DTF (Direct To Film) and sublimation are two different printing methods, each with its own advantages and specific use cases. While DTF printing involves using special film to transfer via a heat press, sublimation takes advantage of specialized sublimation ink.
We pit DTF vs sublimation and look into the basics around these methods, highlighting key factors such as printing processes, fabric compatibility, color vibrancy, durability, design capabilities, and application areas.
DTF (Direct-to-Film) is a printing technique that involves printing images directly onto a film using specialized inkjet printers. Sublimation printing, on the other hand, uses heat to transfer ink from a solid to a gas state, which then binds with the fibers of a substrate to create a permanent image. While both techniques are used for printing, DTF involves direct printing onto a film while sublimation printing uses a heat transfer process.
What is sublimation printing?
Sublimation printing is a technique that uses ink-absorbent paper to draw the design and then transfer it to the substrate using heat. Unlike other printing techniques, the ink chemically bonds with the substrate and becomes a part of it. So the texture appears much smoother, and the design doesn’t feel patchy. To get started you simply need the best sublimation printer.
What is DTF printing (Direct-to-film)?
DTF doesn’t use ink-absorbent paper and instead uses a PET sheet (polyethylene terephthalate) for printing. After that, coat the sheet with adhesive powder and then cure it. Then you can press the design on the substrate using a heat press. You require a special DTF printer and a curing oven to melt the adhesive.
But the result of DTF prints looks exceptionally eye-catching. Since it uses an adhesive to stick the design to the substrate, the area feels thicker to the touch.
So now you have a quick introduction to both printing techniques today. Both methods have their merits and flaws. To understand it, let’s compare them based on the following factors:
Also read: Sublimation vs HTV (Heat transfer Vinyl)
DTF vs sublimation printing
Below we compare the various differences and use cases for both DTF and sublimation printing. while sublimation is far more accessible and affordable, DTF also has its advantages.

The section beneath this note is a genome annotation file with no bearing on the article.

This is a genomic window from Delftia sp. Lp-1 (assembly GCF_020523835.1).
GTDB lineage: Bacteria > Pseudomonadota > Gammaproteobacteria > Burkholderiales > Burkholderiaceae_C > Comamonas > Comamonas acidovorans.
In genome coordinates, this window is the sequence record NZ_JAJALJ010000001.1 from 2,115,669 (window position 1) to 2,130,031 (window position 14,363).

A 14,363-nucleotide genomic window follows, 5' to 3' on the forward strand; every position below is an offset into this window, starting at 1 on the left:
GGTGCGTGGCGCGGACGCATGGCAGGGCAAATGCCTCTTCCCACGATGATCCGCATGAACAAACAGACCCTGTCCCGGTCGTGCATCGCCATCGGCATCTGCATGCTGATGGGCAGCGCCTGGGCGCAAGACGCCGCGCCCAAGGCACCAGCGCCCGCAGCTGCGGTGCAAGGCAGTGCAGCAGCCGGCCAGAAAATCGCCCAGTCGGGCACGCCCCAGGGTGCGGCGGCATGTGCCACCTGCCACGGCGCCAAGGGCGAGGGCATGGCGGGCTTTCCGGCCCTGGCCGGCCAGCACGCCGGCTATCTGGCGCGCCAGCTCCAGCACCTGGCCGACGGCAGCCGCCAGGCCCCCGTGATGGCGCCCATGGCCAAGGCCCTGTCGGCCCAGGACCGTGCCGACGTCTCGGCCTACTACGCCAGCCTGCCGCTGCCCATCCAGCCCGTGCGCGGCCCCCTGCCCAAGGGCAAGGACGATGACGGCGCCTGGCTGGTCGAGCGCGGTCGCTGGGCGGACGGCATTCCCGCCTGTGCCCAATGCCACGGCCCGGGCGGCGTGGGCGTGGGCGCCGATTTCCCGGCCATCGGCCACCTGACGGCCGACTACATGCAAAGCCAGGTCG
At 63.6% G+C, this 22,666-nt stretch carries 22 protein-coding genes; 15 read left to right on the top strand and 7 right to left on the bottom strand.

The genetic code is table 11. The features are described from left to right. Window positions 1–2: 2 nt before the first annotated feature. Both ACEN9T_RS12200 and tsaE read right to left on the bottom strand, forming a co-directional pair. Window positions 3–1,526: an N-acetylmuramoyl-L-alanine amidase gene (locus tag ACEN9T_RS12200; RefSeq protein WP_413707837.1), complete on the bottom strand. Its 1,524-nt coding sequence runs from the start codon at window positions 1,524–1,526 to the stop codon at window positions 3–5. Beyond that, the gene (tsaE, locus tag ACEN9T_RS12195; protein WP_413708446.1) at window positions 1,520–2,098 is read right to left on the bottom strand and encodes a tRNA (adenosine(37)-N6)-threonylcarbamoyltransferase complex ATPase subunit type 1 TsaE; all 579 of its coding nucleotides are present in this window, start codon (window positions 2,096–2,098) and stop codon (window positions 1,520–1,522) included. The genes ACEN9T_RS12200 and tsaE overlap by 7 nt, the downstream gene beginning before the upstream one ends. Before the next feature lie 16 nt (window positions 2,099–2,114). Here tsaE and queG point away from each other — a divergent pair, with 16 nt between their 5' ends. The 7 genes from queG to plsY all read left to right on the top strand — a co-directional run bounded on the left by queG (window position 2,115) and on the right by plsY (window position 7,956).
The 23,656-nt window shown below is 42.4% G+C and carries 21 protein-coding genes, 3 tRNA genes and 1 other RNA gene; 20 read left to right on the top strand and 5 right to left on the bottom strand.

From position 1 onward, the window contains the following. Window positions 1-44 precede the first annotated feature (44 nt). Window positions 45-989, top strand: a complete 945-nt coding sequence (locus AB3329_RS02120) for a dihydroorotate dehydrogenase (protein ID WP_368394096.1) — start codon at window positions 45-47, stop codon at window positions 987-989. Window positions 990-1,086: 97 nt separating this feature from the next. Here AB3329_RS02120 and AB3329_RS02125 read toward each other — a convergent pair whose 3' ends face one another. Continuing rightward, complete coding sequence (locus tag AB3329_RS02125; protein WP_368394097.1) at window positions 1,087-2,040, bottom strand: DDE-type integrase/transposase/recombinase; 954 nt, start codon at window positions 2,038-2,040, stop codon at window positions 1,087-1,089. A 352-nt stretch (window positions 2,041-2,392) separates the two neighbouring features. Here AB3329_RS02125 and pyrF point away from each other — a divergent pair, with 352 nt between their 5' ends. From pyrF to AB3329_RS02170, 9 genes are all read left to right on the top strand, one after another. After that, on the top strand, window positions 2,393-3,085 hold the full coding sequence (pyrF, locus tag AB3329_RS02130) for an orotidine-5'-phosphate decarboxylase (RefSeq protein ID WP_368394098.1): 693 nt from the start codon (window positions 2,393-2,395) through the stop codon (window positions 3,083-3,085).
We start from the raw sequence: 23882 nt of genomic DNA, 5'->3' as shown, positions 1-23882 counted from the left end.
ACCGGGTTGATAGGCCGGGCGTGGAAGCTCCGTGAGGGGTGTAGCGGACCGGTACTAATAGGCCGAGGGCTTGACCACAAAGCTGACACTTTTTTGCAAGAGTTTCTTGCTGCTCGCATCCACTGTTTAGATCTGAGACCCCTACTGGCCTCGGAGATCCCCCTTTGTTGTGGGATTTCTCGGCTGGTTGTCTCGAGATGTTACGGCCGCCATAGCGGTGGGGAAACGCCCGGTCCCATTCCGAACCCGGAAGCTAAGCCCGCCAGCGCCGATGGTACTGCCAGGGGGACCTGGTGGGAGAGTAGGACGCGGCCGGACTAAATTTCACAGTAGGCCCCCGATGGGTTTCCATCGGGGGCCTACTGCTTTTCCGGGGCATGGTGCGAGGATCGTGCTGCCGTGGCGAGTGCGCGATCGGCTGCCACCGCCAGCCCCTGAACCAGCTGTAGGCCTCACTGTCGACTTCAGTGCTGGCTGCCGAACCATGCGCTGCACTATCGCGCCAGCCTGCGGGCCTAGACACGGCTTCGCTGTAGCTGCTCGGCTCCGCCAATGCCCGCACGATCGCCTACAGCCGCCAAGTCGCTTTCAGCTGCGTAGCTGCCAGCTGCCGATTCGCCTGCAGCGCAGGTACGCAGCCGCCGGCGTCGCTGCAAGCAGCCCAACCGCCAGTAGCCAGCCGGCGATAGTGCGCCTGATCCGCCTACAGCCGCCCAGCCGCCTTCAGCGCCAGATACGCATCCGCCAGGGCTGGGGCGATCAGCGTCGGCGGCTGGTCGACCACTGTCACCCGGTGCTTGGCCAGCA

You will need a sublimation printer or an inkjet printer converted into a sublimation printer with a DIY method to save upfront costs.
You will also require the best sublimation paper and ink and a heat press to transfer the design to the substrate. You might need essential sublimation and heat press items such as a Teflon sheet, butcher paper, scissors, and heat-resistant tape.
For DTF printing:
It requires a special inkjet printer called a “DTF” printer. After printing the design on the PET sheet, you will need an adhesive powder and a curing oven to melt the powder and prepare it for the heat press.
In addition to that, you will need white ink along with CMYK inks and PET sheets. After that, a heat press will come into the picture and transfer the design from the sheet to the substrate.
All the essential supplies for sublimation printing remain the same as in DTF printing.
So, DTF requires more items than sublimation printing and will consume more workspace because you have a massive printer and curing oven apart from your heat press and computer.
An entry-level sublimation printer will set you back at least $400-$500. However, you can avoid this by converting an inkjet printer to a sublimation printer for half the cost.
The best sublimation ink retails for $30-$40, and sublimation paper retails for almost the same price.
So, you must invest at least $500 for a brand-new kit or $250-350 for a converted sublimation kit. We will not factor in the cost of a heat press because it is common to both printing techniques.
DTF printing is not for the faint-hearted. A brand new DTF printer can start from $3000. The curing oven ranges from $500-1200 for the automatic shaker ones. So you are already looking at a $3500-4000 investment.
On top of that, you need CMYK and white ink, which will cost about $60-70 per one-liter bottle.
The PET sheets will cost you $40 for a pack of 100, or you can buy the sheet rolls to save some money. A pack of 1KG/35.3 oz adhesive powder will set you back $30-40. So the final startup cost for DTF comes to $4000 and more.
Sublimation printing is much cheaper than DTF (eight times more affordable). So, you will need many more items and a substantial initial investment to start DTF printing.
Sublimation printing is a chemical process of transferring ink from paper to fabric or any other substrate. So, the result binds with the substrate and looks photo-realistic. But the colors don’t pop as well as you expect.